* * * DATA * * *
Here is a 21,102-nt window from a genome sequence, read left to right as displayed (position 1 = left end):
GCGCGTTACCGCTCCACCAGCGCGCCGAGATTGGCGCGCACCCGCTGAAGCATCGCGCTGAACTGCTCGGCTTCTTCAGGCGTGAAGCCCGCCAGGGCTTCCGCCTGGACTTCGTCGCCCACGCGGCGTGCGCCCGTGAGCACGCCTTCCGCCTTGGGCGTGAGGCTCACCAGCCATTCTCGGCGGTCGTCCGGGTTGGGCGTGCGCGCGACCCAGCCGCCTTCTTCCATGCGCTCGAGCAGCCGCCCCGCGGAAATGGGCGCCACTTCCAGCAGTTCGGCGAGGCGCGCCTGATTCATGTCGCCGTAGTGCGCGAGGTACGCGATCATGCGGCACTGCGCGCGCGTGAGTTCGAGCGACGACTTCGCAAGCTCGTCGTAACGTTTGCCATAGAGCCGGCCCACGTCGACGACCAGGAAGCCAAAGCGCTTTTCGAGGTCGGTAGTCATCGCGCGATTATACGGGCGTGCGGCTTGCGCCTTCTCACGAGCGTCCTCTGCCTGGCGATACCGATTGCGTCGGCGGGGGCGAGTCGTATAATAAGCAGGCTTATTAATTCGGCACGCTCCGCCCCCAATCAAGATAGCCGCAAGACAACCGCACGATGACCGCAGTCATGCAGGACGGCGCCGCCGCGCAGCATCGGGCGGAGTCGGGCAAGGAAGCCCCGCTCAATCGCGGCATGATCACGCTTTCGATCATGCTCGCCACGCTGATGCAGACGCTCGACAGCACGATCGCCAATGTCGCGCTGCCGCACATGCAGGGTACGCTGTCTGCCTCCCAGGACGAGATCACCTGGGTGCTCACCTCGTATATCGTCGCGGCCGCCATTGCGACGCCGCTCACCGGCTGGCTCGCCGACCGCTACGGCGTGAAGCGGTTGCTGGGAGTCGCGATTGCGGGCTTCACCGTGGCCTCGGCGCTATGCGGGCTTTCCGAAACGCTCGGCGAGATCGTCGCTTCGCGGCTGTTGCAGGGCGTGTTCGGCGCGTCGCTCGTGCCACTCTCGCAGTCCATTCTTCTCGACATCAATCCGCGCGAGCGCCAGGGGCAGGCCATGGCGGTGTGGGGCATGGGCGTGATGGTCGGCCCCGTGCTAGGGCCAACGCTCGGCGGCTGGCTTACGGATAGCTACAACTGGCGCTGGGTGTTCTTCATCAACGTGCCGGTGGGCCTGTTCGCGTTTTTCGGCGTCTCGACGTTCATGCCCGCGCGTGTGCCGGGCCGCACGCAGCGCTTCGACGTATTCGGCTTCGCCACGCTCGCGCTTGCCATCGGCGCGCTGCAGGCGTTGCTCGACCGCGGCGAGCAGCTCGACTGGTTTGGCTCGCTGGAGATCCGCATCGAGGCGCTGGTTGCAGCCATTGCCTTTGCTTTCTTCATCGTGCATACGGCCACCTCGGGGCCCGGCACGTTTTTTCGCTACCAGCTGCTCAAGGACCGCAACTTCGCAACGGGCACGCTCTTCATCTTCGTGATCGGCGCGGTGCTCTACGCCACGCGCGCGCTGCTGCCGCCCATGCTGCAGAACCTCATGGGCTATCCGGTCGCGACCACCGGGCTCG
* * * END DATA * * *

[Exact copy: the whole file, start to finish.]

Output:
Here is a 21,102-nt window from a genome sequence, read left to right as displayed (position 1 = left end):
GCGCGTTACCGCTCCACCAGCGCGCCGAGATTGGCGCGCACCCGCTGAAGCATCGCGCTGAACTGCTCGGCTTCTTCAGGCGTGAAGCCCGCCAGGGCTTCCGCCTGGACTTCGTCGCCCACGCGGCGTGCGCCCGTGAGCACGCCTTCCGCCTTGGGCGTGAGGCTCACCAGCCATTCTCGGCGGTCGTCCGGGTTGGGCGTGCGCGCGACCCAGCCGCCTTCTTCCATGCGCTCGAGCAGCCGCCCCGCGGAAATGGGCGCCACTTCCAGCAGTTCGGCGAGGCGCGCCTGATTCATGTCGCCGTAGTGCGCGAGGTACGCGATCATGCGGCACTGCGCGCGCGTGAGTTCGAGCGACGACTTCGCAAGCTCGTCGTAACGTTTGCCATAGAGCCGGCCCACGTCGACGACCAGGAAGCCAAAGCGCTTTTCGAGGTCGGTAGTCATCGCGCGATTATACGGGCGTGCGGCTTGCGCCTTCTCACGAGCGTCCTCTGCCTGGCGATACCGATTGCGTCGGCGGGGGCGAGTCGTATAATAAGCAGGCTTATTAATTCGGCACGCTCCGCCCCCAATCAAGATAGCCGCAAGACAACCGCACGATGACCGCAGTCATGCAGGACGGCGCCGCCGCGCAGCATCGGGCGGAGTCGGGCAAGGAAGCCCCGCTCAATCGCGGCATGATCACGCTTTCGATCATGCTCGCCACGCTGATGCAGACGCTCGACAGCACGATCGCCAATGTCGCGCTGCCGCACATGCAGGGTACGCTGTCTGCCTCCCAGGACGAGATCACCTGGGTGCTCACCTCGTATATCGTCGCGGCCGCCATTGCGACGCCGCTCACCGGCTGGCTCGCCGACCGCTACGGCGTGAAGCGGTTGCTGGGAGTCGCGATTGCGGGCTTCACCGTGGCCTCGGCGCTATGCGGGCTTTCCGAAACGCTCGGCGAGATCGTCGCTTCGCGGCTGTTGCAGGGCGTGTTCGGCGCGTCGCTCGTGCCACTCTCGCAGTCCATTCTTCTCGACATCAATCCGCGCGAGCGCCAGGGGCAGGCCATGGCGGTGTGGGGCATGGGCGTGATGGTCGGCCCCGTGCTAGGGCCAACGCTCGGCGGCTGGCTTACGGATAGCTACAACTGGCGCTGGGTGTTCTTCATCAACGTGCCGGTGGGCCTGTTCGCGTTTTTCGGCGTCTCGACGTTCATGCCCGCGCGTGTGCCGGGCCGCACGCAGCGCTTCGACGTATTCGGCTTCGCCACGCTCGCGCTTGCCATCGGCGCGCTGCAGGCGTTGCTCGACCGCGGCGAGCAGCTCGACTGGTTTGGCTCGCTGGAGATCCGCATCGAGGCGCTGGTTGCAGCCATTGCCTTTGCTTTCTTCATCGTGCATACGGCCACCTCGGGGCCCGGCACGTTTTTTCGCTACCAGCTGCTCAAGGACCGCAACTTCGCAACGGGCACGCTCTTCATCTTCGTGATCGGCGCGGTGCTCTACGCCACGCGCGCGCTGCTGCCGCCCATGCTGCAGAACCTCATGGGCTATCCGGTCGCGACCACCGGGCTCG